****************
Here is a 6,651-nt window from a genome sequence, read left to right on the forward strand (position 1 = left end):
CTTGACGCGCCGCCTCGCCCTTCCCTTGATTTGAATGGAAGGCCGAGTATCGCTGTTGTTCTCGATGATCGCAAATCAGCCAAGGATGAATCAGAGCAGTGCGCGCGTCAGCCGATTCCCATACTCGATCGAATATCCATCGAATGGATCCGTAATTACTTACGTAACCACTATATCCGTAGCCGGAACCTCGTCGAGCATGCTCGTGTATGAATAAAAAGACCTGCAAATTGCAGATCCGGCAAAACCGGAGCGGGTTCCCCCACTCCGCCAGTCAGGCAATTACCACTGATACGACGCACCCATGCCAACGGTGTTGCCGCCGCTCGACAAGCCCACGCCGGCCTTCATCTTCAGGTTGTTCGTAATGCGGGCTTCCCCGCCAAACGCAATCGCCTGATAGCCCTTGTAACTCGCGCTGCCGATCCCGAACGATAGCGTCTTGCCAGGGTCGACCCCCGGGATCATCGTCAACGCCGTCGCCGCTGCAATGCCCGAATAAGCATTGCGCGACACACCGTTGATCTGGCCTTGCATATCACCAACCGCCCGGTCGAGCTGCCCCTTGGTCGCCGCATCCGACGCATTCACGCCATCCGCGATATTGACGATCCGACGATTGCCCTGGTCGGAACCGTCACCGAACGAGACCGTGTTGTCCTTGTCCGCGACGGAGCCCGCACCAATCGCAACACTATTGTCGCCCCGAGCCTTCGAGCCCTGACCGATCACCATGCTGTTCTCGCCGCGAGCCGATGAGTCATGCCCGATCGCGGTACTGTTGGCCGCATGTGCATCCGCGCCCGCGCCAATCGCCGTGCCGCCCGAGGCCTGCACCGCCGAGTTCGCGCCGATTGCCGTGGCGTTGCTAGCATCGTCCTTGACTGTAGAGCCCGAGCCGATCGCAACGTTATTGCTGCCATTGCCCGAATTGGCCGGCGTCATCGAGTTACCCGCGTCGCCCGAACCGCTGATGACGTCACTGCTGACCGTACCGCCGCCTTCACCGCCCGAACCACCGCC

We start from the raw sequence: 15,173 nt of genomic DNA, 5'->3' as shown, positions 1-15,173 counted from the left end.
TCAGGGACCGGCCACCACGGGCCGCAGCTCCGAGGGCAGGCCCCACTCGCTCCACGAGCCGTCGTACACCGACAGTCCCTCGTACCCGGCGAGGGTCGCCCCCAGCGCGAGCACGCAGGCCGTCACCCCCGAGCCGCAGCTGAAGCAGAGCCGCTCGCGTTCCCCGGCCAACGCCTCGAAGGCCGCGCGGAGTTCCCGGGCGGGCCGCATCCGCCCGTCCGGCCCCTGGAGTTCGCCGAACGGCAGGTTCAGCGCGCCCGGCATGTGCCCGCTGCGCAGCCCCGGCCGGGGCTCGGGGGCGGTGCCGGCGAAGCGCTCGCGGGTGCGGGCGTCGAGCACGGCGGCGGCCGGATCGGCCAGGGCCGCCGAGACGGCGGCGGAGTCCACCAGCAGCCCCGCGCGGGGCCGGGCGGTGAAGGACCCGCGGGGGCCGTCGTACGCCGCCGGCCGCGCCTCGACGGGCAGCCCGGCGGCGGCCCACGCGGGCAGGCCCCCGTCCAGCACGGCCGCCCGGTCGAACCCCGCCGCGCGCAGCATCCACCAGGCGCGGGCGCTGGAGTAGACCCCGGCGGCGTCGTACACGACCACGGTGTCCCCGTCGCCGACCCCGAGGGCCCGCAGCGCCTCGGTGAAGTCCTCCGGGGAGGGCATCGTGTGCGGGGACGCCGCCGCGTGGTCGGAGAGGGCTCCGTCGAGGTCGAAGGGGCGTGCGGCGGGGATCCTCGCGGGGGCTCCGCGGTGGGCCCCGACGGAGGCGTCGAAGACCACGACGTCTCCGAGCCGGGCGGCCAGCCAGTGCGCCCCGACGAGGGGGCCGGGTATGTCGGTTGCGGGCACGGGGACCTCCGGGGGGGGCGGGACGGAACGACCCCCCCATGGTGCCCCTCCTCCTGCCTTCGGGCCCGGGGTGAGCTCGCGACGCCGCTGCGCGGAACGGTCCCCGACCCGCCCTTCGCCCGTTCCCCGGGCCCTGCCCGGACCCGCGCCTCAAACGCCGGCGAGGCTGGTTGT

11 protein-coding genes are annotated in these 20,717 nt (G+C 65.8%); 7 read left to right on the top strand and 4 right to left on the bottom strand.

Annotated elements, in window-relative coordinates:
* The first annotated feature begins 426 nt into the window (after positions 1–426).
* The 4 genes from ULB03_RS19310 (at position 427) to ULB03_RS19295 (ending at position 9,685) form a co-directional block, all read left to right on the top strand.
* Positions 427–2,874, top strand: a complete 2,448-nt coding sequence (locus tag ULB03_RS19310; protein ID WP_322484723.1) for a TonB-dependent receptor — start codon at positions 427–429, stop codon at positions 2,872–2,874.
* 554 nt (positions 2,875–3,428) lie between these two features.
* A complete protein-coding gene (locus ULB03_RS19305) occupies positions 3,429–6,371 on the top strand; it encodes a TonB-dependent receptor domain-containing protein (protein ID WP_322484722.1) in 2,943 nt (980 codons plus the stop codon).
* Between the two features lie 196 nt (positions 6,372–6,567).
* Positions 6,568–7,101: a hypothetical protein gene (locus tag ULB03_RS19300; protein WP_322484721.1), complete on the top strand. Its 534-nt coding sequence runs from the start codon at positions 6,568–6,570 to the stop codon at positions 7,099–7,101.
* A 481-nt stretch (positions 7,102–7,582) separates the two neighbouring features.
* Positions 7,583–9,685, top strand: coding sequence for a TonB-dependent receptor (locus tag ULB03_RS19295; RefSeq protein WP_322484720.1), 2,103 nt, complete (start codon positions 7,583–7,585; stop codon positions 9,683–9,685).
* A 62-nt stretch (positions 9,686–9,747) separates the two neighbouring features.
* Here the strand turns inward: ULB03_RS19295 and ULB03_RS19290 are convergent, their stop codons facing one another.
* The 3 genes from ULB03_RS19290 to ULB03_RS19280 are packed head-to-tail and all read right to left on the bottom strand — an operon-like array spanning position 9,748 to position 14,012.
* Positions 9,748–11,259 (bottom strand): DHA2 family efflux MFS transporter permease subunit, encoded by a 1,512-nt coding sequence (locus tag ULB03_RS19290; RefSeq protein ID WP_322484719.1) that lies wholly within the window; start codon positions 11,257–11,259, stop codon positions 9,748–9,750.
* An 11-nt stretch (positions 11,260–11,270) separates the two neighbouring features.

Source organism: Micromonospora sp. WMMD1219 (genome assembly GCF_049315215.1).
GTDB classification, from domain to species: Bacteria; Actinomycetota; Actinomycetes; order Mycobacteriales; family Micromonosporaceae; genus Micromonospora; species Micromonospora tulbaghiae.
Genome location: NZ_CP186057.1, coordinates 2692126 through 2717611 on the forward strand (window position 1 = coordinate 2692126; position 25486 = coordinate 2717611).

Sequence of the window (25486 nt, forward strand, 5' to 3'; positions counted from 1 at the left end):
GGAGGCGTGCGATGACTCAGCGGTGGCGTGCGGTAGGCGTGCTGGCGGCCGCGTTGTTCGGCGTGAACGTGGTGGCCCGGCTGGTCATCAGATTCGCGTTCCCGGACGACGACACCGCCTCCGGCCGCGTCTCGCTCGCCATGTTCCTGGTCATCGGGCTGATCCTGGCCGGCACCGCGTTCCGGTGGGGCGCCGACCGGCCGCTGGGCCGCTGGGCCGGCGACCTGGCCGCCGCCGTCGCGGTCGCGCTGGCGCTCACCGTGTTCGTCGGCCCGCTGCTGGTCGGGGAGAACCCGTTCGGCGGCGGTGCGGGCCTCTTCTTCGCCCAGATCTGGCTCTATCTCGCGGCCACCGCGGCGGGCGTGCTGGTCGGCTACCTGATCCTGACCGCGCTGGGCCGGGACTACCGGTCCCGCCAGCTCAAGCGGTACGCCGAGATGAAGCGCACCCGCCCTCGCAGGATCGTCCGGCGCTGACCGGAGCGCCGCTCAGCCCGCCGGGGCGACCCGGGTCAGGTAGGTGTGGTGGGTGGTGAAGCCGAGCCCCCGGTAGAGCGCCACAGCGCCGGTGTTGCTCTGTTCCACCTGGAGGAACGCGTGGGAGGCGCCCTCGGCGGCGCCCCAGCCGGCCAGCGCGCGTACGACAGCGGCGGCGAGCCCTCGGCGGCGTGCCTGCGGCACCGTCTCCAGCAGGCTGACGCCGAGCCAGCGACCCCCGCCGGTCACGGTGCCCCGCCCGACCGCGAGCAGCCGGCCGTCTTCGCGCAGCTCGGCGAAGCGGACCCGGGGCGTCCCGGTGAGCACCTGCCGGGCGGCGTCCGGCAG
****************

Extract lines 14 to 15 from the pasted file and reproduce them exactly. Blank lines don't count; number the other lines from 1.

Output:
* A 481-nt stretch (positions 7,102–7,582) separates the two neighbouring features.
* Positions 7,583–9,685, top strand: coding sequence for a TonB-dependent receptor (locus tag ULB03_RS19295; RefSeq protein WP_322484720.1), 2,103 nt, complete (start codon positions 7,583–7,585; stop codon positions 9,683–9,685).